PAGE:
TORONTO — A new study suggests that a common imaging tool used to examine the heart may be helpful in evaluating COVID-19 patients at risk of developing heart issues that could increase the chance of heart failure or stroke.
Researchers at Johns Hopkins Medicine in Maryland took a retrospective look at around 80 COVID-19 patients and 34 patients without COVID-19, all of whom had received imaging tests called 2-D echocardiograms.
Echocardiograms use sound waves through a transducer placed on the patient’s chest to create images of the heart walls and valves, sort of similar to how a bat uses echolocation to see.
A 2-D echocardiogram captures the actual motion of the heart, in a cone-shaped “echo” that is displayed on a computer screen, allowing doctors to see the real-time motion of the structures of the heart.
These imaging tests allowed researchers to observe various parts of the heart throughout the patients’ illness, and connect different patterns with the outcomes each patient had.
Injury to the heart has been associated with more severe outcomes for COVID-19 patients, but a link between heart irregularities and COVID-19 patients who suffer heart injury has not been previously examined, the study stated.
The research was published in May in the Journal of the American Society of Echocardiography.
“These findings show that hospitalized COVID-19 patients have reduced [left atrium] function compared to COVID-19-negative controls with similar degree of critical illness,” the study stated.
The left atrium is where the heart receives oxygenated blood from the lungs. By measuring left atrium strain through the echocardiograms — ‘strain’ meaning a measurement of how much the left atrium is moving to do its job — researchers found the left atrium in COVID-19 patients was moving significantly less than the control patients, and could move less blood through it with each pump.
But the left atrium function was reduced even more in COVID-19 patients who also developed atrial fibrillation or flutter while in hospital with the virus, with these patients showing 30 per cent less function in their left atrium. Atrial fibrillation refers to an irregular heartbeat, frequently a rapid one, that occurs when the chambers of the heart are out of sync.
Researchers say that using echocardiography to keep an eye out for these issues could help identify them early on.
“A lot of patients already get echocardiograms while in the hospital; the addition of strain analysis requires no extra scanning of the patient,” Erin Goerlich, a cardiology fellow at the Johns Hopkins University School of Medicine and first author of the new paper, said in a press release. “So this is a safe and affordable new data point that can clue us in about who might develop atrial fibrillation.”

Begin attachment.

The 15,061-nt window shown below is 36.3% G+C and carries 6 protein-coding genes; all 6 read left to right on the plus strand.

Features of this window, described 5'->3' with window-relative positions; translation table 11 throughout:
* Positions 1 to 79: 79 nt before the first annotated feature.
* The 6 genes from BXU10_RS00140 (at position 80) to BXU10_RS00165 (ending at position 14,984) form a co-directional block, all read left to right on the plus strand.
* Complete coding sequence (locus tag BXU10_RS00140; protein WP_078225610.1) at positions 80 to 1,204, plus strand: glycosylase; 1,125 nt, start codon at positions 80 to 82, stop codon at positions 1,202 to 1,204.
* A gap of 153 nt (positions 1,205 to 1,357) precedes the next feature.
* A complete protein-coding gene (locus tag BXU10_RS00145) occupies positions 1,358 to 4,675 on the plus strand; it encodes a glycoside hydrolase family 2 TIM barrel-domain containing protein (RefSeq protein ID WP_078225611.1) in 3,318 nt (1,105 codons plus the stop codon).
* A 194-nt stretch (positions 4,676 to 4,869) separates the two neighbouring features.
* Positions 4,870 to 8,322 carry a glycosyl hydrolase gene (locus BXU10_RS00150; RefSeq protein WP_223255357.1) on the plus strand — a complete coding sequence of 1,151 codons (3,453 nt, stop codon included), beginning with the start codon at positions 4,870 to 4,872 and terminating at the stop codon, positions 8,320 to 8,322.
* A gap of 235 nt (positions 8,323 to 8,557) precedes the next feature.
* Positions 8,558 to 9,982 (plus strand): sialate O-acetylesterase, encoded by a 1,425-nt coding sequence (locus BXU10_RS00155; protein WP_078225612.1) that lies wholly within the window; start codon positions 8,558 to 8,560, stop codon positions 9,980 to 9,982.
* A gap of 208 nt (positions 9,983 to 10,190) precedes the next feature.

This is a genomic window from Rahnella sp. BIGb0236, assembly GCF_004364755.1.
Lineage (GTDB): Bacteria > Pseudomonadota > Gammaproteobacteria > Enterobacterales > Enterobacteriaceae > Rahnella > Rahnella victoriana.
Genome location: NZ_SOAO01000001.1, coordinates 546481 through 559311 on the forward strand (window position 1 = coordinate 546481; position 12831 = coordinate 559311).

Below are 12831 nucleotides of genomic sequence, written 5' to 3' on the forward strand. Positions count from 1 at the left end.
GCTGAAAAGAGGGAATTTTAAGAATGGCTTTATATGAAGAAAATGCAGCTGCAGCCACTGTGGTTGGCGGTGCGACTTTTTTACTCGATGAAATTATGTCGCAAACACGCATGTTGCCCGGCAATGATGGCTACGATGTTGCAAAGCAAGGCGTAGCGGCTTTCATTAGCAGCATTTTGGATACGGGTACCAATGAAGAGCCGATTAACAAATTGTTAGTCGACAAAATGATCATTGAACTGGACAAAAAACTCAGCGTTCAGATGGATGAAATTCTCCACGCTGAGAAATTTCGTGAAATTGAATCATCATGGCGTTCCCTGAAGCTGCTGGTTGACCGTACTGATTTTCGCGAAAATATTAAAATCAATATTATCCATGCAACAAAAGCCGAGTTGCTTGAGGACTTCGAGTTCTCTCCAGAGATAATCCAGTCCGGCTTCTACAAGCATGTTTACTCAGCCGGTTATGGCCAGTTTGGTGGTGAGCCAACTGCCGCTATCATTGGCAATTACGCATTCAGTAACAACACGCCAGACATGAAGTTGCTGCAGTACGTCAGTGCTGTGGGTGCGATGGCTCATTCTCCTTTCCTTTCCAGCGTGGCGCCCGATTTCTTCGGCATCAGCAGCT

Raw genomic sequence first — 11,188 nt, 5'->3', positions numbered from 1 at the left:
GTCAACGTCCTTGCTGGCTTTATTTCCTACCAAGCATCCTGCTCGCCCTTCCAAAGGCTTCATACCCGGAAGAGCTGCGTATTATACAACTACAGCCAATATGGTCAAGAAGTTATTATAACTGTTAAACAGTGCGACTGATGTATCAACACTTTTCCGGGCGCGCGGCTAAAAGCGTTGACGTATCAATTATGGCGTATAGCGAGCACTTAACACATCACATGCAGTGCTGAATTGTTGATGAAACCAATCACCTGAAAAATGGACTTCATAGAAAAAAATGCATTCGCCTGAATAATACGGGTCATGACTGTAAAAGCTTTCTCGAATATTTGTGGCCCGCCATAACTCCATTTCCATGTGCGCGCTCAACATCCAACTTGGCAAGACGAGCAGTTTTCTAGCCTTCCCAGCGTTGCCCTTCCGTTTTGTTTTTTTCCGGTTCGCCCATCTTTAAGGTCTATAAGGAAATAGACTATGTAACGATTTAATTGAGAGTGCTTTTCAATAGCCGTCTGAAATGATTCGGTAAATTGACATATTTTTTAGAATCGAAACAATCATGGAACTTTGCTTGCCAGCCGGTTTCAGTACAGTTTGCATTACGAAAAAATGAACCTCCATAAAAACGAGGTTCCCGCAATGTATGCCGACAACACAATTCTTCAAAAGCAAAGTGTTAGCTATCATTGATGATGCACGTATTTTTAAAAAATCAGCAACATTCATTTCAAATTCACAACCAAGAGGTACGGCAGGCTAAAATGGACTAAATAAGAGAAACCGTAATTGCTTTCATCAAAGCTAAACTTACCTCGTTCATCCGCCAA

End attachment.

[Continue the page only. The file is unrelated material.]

The blood of patients who developed atrial fibrillation also had some differences compared to other COVID-19 patients, containing higher levels of troponin and NT-proBNP, “two known markers of heart stress,” according to the release.
“This tells us that COVID-19 patients with high levels of these biomarkers should be followed more closely and may benefit from an echocardiogram,” Goerlich said.
The study suggested that “systemic inflammation in COVID-19” could be a contributing factor in this specific type of irregular heartbeats.
Although blood thinners are often used to treat those with atrial fibrillation, researchers noted that this strategy was not tested in this study, and that more research is necessary.
But pending future studies, it’s possible that “this could lead to new therapies to prevent strokes and heart attacks in certain COVID-19 patients who are at the highest risk,” Allison Hays, medical director of echocardiography programs at The Johns Hopkins Hospital and senior author of the published paper, said in the release.
“We’re also actively studying how these effects on the heart might persist after SARS-CoV-2 infection,” she added. “It’s important to know whether those measures of strain and emptying fraction improve over time.”
View original article here Source